Mammoth has a long history of attracting top snowboarders. Some of them, such as Clark, have chosen to live there.
Perched above the Owens Valley, the resort ranks among a handful of North American spots that devote considerable time and money to building terrain parks.
"Mammoth was one of the originals," said Lago, a bronze medalist at the 2010 Olympics. "Of course, they've also got the sunny weather."
Growing up as an avid snowboarder on the East Coast, Dawoud would see photographs of the resort in magazines and think, "Oh man, if I could live there it would be a dream."
After trying college for a semester, he took a job at Mount Snow in Vermont and learned to drive a cat. His boss soon taught him the nuances of building terrain features.
If the Eskimos have a surfeit of descriptions for snow, course designers aren't far behind, always talking about consistency, weight and texture. Sometimes the stuff is wet and easy to form, other times it is dry and runs all over the place.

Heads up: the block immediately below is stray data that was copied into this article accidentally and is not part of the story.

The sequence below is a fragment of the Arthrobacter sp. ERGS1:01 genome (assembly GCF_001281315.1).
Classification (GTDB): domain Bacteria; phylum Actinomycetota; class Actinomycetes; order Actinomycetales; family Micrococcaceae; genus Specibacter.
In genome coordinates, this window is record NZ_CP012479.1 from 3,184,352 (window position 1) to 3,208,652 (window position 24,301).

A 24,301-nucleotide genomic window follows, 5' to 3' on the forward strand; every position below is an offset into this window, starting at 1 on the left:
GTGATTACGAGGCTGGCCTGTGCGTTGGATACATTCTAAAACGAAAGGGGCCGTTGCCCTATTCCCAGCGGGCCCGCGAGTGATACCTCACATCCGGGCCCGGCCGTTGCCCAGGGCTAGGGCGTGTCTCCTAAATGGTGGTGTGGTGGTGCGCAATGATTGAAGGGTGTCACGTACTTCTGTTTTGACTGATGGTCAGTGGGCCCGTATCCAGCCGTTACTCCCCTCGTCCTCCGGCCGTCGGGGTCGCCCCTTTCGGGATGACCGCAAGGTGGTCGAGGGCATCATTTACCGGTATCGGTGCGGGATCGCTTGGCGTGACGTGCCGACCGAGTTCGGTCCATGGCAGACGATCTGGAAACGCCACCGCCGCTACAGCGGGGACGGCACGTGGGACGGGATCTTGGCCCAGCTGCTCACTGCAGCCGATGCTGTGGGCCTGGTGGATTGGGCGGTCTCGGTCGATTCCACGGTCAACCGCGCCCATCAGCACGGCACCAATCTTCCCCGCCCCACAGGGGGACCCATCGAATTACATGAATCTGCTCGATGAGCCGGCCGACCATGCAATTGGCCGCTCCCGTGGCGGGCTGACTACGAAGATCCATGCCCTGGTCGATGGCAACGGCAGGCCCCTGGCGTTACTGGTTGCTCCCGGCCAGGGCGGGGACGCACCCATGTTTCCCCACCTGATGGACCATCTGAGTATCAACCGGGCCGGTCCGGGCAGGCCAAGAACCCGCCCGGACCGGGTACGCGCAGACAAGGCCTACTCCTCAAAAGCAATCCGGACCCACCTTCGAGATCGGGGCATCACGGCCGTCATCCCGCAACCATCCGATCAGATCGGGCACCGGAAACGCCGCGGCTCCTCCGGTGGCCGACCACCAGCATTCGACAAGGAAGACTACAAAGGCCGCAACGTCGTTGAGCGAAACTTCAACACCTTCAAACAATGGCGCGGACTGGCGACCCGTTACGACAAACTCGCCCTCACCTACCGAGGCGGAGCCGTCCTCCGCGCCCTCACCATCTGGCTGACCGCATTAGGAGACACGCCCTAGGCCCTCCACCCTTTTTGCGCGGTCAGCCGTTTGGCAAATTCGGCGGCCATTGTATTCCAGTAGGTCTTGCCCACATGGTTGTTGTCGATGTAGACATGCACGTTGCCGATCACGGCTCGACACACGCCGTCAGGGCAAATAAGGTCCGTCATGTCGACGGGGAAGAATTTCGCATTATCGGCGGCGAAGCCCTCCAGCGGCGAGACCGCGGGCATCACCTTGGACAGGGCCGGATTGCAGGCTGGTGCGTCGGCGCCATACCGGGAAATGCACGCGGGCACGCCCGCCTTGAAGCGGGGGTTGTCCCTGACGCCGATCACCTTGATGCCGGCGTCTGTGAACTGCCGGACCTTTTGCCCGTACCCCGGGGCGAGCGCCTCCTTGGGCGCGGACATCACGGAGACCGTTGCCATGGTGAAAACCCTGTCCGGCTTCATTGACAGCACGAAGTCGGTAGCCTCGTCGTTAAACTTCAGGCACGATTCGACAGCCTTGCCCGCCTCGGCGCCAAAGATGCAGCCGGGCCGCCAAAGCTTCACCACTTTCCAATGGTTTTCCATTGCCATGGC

Constructing a halfpipe means adhering to particular standards. Slopestyle is different.
The courses run thousands of feet long with an array of features meant to encourage a sequence of daring tricks. On the big jumps at the end, riders fly off a steep ramp and sail over the top — or knuckle — of a second hill, landing on a downslope on the other side.
The designer must often work by feel and personal aesthetic.
"It's a lot like sculpture," Dawoud said. "Either you have the eye or you don't."
In the spring of 2004, after several years at Mount Snow, he got in his Jeep and drove across the country to Mammoth. The resort hired him, but only after he hung around for two months.
Dawoud moved up the chain from driving cats to building features. He married a co-worker named Molly and last summer was promoted to department head.
"It was fun when I started," he said, "and it's fun now."
The slopestyle riders arrived around noon the next day and gathered at the top of the course.